Misguided attempts to do good that backfire instead are all too common throughout history. Take that time when Philadelphia decided to boost morale with a massive parade that stretched for miles. The idea was not bad in of itself, but the authorities could have chosen a better time. The parade was held amidst a global pandemic, the virus spread through the packed crowds like wildfire, and within days, thousands had died in the City of the Brotherly Love. Below are twenty five things about that and other misguided attempts to do right that went awry.
Boosting Morale With a Parade – in the Middle of a Deadly Pandemic
At summer’s end, 1918, most of the world could have used a bit of cheer. By then, World War I had raged for four years, millions had perished in the battlefields, and millions more had been wounded. Many more around the world, even those far away from the guns, suffered from the disruptions and hardships caused by history’s greatest war to date. By then, America had joined the war, and Doughboy deaths and injuries had steadily increased from a trickle to a torrent. It was against that grim backdrop that the authorities in Philadelphia decided that the city’s residents could do with a morale boost.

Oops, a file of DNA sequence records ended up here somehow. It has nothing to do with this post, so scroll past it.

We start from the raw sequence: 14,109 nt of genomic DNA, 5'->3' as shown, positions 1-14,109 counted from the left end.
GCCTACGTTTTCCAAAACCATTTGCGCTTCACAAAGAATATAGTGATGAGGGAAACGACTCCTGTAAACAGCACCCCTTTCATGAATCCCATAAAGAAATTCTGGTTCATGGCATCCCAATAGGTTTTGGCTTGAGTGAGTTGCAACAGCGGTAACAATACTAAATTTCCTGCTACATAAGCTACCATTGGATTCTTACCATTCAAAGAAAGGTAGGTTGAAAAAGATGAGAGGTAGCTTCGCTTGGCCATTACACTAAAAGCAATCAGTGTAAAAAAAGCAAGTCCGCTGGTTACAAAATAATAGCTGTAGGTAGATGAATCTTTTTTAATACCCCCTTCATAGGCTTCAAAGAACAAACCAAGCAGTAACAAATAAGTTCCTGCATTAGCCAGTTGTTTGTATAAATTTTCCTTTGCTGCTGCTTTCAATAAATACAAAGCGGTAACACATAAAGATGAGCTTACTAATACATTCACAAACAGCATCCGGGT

A massive parade was organized to raise spirits, and simultaneously support the troops by selling Liberty Loans – government-issued bonds that paid for the war. The parade would feature women’s groups, Boy Scouts, uniformed soldiers, and numerous marching bands. All would be capped by a concert headlined by the “March King” himself, composer and conductor John Philip Sousa. There was a hiccup, however, that the authorities overlooked, or more accurately, ignored: the Spanish Flu, the modern era’s deadliest pandemic.